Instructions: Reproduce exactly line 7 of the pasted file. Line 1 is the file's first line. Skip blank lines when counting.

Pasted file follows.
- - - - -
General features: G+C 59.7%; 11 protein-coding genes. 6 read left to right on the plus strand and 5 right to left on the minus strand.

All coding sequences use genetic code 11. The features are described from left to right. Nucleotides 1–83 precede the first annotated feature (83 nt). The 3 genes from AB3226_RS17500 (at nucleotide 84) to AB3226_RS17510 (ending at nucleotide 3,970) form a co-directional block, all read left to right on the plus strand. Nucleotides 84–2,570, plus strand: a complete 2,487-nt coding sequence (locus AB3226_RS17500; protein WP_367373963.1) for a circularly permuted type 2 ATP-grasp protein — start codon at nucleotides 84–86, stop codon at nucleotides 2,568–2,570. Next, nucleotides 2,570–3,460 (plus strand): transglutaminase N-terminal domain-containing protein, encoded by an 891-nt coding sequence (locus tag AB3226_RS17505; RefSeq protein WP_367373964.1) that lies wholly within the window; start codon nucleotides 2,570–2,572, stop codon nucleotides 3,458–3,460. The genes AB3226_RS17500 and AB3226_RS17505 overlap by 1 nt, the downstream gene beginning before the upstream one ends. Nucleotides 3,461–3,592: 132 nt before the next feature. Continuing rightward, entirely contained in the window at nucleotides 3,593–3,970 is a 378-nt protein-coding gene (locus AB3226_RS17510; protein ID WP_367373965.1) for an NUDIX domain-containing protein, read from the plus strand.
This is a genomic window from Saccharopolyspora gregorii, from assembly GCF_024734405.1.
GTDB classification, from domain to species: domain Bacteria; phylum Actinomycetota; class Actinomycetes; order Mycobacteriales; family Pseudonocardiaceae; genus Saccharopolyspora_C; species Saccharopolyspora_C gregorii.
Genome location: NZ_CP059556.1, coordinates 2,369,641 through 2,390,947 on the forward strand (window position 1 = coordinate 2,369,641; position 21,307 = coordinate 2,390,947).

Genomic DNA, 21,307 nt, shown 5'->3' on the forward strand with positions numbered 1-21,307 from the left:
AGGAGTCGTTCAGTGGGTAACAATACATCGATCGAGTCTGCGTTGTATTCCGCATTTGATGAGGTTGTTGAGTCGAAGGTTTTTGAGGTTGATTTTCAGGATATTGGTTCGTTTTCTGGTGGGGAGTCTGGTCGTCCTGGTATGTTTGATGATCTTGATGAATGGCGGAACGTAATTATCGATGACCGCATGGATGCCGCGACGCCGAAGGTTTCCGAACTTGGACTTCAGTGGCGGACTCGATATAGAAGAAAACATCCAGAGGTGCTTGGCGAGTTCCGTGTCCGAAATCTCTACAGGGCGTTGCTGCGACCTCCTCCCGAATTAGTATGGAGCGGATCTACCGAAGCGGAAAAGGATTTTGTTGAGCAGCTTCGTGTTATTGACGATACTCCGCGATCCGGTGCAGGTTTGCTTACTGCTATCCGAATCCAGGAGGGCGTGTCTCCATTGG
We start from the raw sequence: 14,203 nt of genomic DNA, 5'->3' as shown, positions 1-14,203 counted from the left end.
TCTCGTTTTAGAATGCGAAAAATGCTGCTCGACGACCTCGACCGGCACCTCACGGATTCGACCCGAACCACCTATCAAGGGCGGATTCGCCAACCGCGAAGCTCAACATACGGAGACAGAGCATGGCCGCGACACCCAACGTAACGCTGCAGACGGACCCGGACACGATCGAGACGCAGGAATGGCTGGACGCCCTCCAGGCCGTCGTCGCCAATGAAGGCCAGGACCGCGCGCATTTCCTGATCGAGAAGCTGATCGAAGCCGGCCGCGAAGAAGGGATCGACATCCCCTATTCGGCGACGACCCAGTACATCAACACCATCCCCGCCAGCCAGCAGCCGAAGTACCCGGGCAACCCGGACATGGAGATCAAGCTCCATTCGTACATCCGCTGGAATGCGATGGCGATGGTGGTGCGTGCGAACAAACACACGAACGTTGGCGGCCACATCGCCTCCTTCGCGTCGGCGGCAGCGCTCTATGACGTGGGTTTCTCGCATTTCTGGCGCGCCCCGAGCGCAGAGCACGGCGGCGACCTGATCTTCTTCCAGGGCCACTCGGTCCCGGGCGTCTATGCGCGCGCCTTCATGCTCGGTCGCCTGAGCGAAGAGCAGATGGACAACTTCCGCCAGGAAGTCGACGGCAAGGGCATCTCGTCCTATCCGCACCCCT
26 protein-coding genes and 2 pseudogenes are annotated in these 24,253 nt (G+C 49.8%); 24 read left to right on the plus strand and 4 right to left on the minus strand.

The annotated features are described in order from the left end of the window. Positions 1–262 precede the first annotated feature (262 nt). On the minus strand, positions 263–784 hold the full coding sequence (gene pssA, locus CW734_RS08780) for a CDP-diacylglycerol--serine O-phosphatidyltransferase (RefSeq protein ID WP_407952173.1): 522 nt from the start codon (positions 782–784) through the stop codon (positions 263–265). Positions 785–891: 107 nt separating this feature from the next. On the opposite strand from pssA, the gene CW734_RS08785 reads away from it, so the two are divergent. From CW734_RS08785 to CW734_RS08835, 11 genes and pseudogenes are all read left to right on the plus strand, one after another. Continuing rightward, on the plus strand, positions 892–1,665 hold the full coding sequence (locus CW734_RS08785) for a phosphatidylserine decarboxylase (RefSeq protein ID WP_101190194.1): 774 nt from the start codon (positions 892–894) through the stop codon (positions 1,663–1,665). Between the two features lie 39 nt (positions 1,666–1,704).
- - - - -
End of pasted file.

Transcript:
AGGAGTCGTTCAGTGGGTAACAATACATCGATCGAGTCTGCGTTGTATTCCGCATTTGATGAGGTTGTTGAGTCGAAGGTTTTTGAGGTTGATTTTCAGGATATTGGTTCGTTTTCTGGTGGGGAGTCTGGTCGTCCTGGTATGTTTGATGATCTTGATGAATGGCGGAACGTAATTATCGATGACCGCATGGATGCCGCGACGCCGAAGGTTTCCGAACTTGGACTTCAGTGGCGGACTCGATATAGAAGAAAACATCCAGAGGTGCTTGGCGAGTTCCGTGTCCGAAATCTCTACAGGGCGTTGCTGCGACCTCCTCCCGAATTAGTATGGAGCGGATCTACCGAAGCGGAAAAGGATTTTGTTGAGCAGCTTCGTGTTATTGACGATACTCCGCGATCCGGTGCAGGTTTGCTTACTGCTATCCGAATCCAGGAGGGCGTGTCTCCATTGG